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<b>SUPED-UP STUDIO:</b>  OTOjOY's Thomas Kaufmann (center) sits with Wayne Rich (left) and Chelsie E. McCarthy at Yasa Yoga, where a hearing loop is now installed.

Paul Wellman

SUPED-UP STUDIO: OTOjOY's Thomas Kaufmann (center) sits with Wayne Rich (left) and Chelsie E. McCarthy at Yasa Yoga, where a hearing loop is now installed.


Yoga for Those with Hearing Loss

Yasa Yoga Is First West Coast Studio to Incorporate OTOjOY’s Hearing Loop


In 2014, when Yasa Yoga on West Mission Street remodeled its studio, yoga enthusiast Thomas Kaufmann convinced the owners to let him install the wiring for a hearing loop, which is technology made by his company OTOjOY to help those with hearing loss. Since the technology was still new and not yet widely used, the wiring sat dormant for two years. But it was turned on in July, making Yasa Yoga the only yoga studio on the West Coast to conduct classes with an accessible hearing loop system for its customers.

It’s difficult even for people without hearing loss to hear in yoga studios,” said Kaufmann. “From a physics standpoint, it’s a great resonance room with all the bouncing sound, but it leads to unintelligibility. Nobody in the class hears the amplified sound from the hearing loop except those already tapped into it through their hearing devices.”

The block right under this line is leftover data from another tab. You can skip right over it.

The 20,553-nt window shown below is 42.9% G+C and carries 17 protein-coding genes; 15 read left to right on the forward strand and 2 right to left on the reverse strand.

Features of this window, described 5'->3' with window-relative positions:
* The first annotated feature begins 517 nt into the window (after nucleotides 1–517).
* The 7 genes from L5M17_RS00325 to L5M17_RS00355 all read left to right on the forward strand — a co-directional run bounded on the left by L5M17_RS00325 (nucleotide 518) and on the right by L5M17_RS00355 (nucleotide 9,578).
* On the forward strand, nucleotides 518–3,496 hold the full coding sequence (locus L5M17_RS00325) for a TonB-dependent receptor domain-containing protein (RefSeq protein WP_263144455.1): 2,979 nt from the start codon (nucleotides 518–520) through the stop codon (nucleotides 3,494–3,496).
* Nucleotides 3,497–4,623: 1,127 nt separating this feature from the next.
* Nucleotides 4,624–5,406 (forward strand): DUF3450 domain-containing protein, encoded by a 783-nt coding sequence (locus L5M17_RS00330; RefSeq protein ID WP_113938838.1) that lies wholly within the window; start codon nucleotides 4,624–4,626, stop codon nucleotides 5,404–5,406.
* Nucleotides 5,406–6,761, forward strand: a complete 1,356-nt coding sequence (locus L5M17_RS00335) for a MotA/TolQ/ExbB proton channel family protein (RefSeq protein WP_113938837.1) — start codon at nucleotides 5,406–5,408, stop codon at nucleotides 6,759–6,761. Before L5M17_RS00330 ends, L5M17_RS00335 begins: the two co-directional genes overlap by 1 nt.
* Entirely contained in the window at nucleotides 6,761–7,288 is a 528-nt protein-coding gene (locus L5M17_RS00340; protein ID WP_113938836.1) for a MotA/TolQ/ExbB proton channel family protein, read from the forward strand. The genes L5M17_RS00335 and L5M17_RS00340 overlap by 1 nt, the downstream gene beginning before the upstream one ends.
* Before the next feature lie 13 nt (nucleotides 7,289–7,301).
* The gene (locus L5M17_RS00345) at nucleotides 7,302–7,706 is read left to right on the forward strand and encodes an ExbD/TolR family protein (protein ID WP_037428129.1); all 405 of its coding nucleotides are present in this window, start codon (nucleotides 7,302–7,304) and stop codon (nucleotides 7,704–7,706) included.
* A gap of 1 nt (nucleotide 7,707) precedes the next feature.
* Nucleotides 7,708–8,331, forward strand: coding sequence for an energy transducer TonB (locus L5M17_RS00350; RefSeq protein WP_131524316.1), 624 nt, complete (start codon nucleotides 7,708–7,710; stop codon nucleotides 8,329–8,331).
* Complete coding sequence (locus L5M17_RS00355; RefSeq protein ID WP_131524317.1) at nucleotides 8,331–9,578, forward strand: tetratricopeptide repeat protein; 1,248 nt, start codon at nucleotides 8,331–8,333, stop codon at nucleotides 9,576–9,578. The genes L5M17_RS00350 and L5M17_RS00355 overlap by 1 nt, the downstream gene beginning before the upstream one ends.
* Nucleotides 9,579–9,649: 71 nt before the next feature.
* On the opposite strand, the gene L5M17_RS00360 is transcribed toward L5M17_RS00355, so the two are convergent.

The hearing loop takes sound from an instructor’s microphone, sends it into an amplifier that surrounds the room under the floor, and then generates a magnetic field from the loop that is fed into hearing aids and cochlear implants. OTOjOY has installed this same technology at a number of venues around town, from auditoriums to churches.

About 20 percent of the population is affected by hearing loss and would benefit from a hearing aid device,” said Kaufmann, whose goal is to create a more inclusive world for those with hearing loss. “Most people aren’t aware of that, and most people with hearing loss don’t speak up about it, and they try to hide it.”

See yasayoga.com.



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